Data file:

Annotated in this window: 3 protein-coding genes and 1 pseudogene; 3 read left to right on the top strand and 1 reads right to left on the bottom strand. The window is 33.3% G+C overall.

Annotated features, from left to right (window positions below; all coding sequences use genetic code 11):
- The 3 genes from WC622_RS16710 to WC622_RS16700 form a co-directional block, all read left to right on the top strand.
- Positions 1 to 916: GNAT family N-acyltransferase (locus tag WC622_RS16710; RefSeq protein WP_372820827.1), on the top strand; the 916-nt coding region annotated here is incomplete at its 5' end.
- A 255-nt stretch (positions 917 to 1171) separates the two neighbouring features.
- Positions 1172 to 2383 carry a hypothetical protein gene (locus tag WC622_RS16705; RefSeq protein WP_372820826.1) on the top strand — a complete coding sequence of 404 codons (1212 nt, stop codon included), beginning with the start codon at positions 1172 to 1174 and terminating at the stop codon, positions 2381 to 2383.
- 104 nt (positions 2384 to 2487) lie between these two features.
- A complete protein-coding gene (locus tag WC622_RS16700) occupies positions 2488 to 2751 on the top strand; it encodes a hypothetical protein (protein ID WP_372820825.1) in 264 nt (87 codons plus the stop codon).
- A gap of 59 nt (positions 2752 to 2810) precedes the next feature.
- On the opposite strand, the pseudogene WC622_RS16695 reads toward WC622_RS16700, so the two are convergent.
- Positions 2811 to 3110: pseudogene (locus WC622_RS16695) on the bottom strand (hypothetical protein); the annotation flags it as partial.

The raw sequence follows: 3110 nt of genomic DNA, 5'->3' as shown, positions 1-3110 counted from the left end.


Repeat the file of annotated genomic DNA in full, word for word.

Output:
Annotated in this window: 3 protein-coding genes and 1 pseudogene; 3 read left to right on the top strand and 1 reads right to left on the bottom strand. The window is 33.3% G+C overall.

Annotated features, from left to right (window positions below; all coding sequences use genetic code 11):
- The 3 genes from WC622_RS16710 to WC622_RS16700 form a co-directional block, all read left to right on the top strand.
- Positions 1 to 916: GNAT family N-acyltransferase (locus tag WC622_RS16710; RefSeq protein WP_372820827.1), on the top strand; the 916-nt coding region annotated here is incomplete at its 5' end.
- A 255-nt stretch (positions 917 to 1171) separates the two neighbouring features.
- Positions 1172 to 2383 carry a hypothetical protein gene (locus tag WC622_RS16705; RefSeq protein WP_372820826.1) on the top strand — a complete coding sequence of 404 codons (1212 nt, stop codon included), beginning with the start codon at positions 1172 to 1174 and terminating at the stop codon, positions 2381 to 2383.
- 104 nt (positions 2384 to 2487) lie between these two features.
- A complete protein-coding gene (locus tag WC622_RS16700) occupies positions 2488 to 2751 on the top strand; it encodes a hypothetical protein (protein ID WP_372820825.1) in 264 nt (87 codons plus the stop codon).
- A gap of 59 nt (positions 2752 to 2810) precedes the next feature.
- On the opposite strand, the pseudogene WC622_RS16695 reads toward WC622_RS16700, so the two are convergent.
- Positions 2811 to 3110: pseudogene (locus WC622_RS16695) on the bottom strand (hypothetical protein); the annotation flags it as partial.

The raw sequence follows: 3110 nt of genomic DNA, 5'->3' as shown, positions 1-3110 counted from the left end.